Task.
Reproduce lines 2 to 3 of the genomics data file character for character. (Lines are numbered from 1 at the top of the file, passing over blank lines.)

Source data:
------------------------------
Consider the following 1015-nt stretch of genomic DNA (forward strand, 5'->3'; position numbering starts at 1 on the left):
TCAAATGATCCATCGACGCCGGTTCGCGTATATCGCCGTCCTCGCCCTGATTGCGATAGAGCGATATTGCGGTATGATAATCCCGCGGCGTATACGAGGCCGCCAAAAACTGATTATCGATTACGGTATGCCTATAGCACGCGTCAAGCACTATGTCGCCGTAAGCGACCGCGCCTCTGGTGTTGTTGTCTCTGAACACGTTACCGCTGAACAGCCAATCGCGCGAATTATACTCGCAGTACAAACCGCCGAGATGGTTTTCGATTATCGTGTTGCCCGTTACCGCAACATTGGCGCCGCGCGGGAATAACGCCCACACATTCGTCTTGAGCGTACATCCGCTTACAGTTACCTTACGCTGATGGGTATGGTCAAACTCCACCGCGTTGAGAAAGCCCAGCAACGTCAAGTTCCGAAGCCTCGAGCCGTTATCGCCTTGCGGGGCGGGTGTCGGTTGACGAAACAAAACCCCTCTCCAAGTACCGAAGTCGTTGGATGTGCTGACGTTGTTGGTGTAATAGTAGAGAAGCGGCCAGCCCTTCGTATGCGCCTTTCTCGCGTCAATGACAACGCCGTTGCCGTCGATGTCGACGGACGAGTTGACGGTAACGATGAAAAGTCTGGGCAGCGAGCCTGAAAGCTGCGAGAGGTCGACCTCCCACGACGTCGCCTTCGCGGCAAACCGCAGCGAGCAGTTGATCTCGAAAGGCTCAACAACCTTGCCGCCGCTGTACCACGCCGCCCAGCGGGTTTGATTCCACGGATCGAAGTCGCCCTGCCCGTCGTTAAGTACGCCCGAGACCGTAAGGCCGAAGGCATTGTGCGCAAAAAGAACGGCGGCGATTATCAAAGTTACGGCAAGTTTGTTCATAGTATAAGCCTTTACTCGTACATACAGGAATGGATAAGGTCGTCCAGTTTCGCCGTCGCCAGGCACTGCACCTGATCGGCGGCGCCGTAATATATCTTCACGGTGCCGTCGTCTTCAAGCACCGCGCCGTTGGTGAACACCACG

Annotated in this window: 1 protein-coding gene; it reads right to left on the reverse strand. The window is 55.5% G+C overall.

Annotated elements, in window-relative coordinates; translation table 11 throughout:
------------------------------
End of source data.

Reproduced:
TCAAATGATCCATCGACGCCGGTTCGCGTATATCGCCGTCCTCGCCCTGATTGCGATAGAGCGATATTGCGGTATGATAATCCCGCGGCGTATACGAGGCCGCCAAAAACTGATTATCGATTACGGTATGCCTATAGCACGCGTCAAGCACTATGTCGCCGTAAGCGACCGCGCCTCTGGTGTTGTTGTCTCTGAACACGTTACCGCTGAACAGCCAATCGCGCGAATTATACTCGCAGTACAAACCGCCGAGATGGTTTTCGATTATCGTGTTGCCCGTTACCGCAACATTGGCGCCGCGCGGGAATAACGCCCACACATTCGTCTTGAGCGTACATCCGCTTACAGTTACCTTACGCTGATGGGTATGGTCAAACTCCACCGCGTTGAGAAAGCCCAGCAACGTCAAGTTCCGAAGCCTCGAGCCGTTATCGCCTTGCGGGGCGGGTGTCGGTTGACGAAACAAAACCCCTCTCCAAGTACCGAAGTCGTTGGATGTGCTGACGTTGTTGGTGTAATAGTAGAGAAGCGGCCAGCCCTTCGTATGCGCCTTTCTCGCGTCAATGACAACGCCGTTGCCGTCGATGTCGACGGACGAGTTGACGGTAACGATGAAAAGTCTGGGCAGCGAGCCTGAAAGCTGCGAGAGGTCGACCTCCCACGACGTCGCCTTCGCGGCAAACCGCAGCGAGCAGTTGATCTCGAAAGGCTCAACAACCTTGCCGCCGCTGTACCACGCCGCCCAGCGGGTTTGATTCCACGGATCGAAGTCGCCCTGCCCGTCGTTAAGTACGCCCGAGACCGTAAGGCCGAAGGCATTGTGCGCAAAAAGAACGGCGGCGATTATCAAAGTTACGGCAAGTTTGTTCATAGTATAAGCCTTTACTCGTACATACAGGAATGGATAAGGTCGTCCAGTTTCGCCGTCGCCAGGCACTGCACCTGATCGGCGGCGCCGTAATATATCTTCACGGTGCCGTCGTCTTCAAGCACCGCGCCGTTGGTGAACACCACG

Annotated in this window: 1 protein-coding gene; it reads right to left on the reverse strand. The window is 55.5% G+C overall.